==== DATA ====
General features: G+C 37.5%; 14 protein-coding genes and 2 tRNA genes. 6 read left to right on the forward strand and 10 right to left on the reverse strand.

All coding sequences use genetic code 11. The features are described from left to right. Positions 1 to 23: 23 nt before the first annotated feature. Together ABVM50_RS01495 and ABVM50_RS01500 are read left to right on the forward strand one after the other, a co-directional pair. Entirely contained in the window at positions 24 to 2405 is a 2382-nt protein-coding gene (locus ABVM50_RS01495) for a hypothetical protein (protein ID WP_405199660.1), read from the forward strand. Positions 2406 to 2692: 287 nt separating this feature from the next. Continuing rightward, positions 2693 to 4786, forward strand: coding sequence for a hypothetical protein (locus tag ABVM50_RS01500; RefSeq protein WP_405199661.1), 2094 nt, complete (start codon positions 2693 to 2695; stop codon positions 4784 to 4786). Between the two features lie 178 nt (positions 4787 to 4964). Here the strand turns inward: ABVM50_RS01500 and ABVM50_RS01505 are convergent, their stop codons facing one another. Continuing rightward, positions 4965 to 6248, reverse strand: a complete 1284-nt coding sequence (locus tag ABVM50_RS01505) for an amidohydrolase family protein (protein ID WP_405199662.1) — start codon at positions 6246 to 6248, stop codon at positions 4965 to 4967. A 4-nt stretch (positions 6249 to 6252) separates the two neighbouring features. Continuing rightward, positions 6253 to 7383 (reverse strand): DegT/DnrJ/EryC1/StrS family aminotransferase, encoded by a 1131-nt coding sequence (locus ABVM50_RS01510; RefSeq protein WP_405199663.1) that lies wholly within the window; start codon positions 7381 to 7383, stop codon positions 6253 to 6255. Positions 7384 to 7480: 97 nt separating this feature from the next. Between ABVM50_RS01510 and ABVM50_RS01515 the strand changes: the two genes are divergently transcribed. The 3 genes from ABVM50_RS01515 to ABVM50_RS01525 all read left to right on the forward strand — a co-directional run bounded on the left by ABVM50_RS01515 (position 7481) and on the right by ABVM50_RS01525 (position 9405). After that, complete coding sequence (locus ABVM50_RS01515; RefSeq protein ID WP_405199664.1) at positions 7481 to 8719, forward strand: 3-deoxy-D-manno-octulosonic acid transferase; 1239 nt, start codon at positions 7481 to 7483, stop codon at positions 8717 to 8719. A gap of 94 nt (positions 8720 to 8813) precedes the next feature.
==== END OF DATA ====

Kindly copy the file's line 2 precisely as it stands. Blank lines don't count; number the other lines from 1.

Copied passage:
All coding sequences use genetic code 11. The features are described from left to right. Positions 1 to 23: 23 nt before the first annotated feature. Together ABVM50_RS01495 and ABVM50_RS01500 are read left to right on the forward strand one after the other, a co-directional pair. Entirely contained in the window at positions 24 to 2405 is a 2382-nt protein-coding gene (locus ABVM50_RS01495) for a hypothetical protein (protein ID WP_405199660.1), read from the forward strand. Positions 2406 to 2692: 287 nt separating this feature from the next. Continuing rightward, positions 2693 to 4786, forward strand: coding sequence for a hypothetical protein (locus tag ABVM50_RS01500; RefSeq protein WP_405199661.1), 2094 nt, complete (start codon positions 2693 to 2695; stop codon positions 4784 to 4786). Between the two features lie 178 nt (positions 4787 to 4964). Here the strand turns inward: ABVM50_RS01500 and ABVM50_RS01505 are convergent, their stop codons facing one another. Continuing rightward, positions 4965 to 6248, reverse strand: a complete 1284-nt coding sequence (locus tag ABVM50_RS01505) for an amidohydrolase family protein (protein ID WP_405199662.1) — start codon at positions 6246 to 6248, stop codon at positions 4965 to 4967. A 4-nt stretch (positions 6249 to 6252) separates the two neighbouring features. Continuing rightward, positions 6253 to 7383 (reverse strand): DegT/DnrJ/EryC1/StrS family aminotransferase, encoded by a 1131-nt coding sequence (locus ABVM50_RS01510; RefSeq protein WP_405199663.1) that lies wholly within the window; start codon positions 7381 to 7383, stop codon positions 6253 to 6255. Positions 7384 to 7480: 97 nt separating this feature from the next. Between ABVM50_RS01510 and ABVM50_RS01515 the strand changes: the two genes are divergently transcribed. The 3 genes from ABVM50_RS01515 to ABVM50_RS01525 all read left to right on the forward strand — a co-directional run bounded on the left by ABVM50_RS01515 (position 7481) and on the right by ABVM50_RS01525 (position 9405). After that, complete coding sequence (locus ABVM50_RS01515; RefSeq protein ID WP_405199664.1) at positions 7481 to 8719, forward strand: 3-deoxy-D-manno-octulosonic acid transferase; 1239 nt, start codon at positions 7481 to 7483, stop codon at positions 8717 to 8719. A gap of 94 nt (positions 8720 to 8813) precedes the next feature.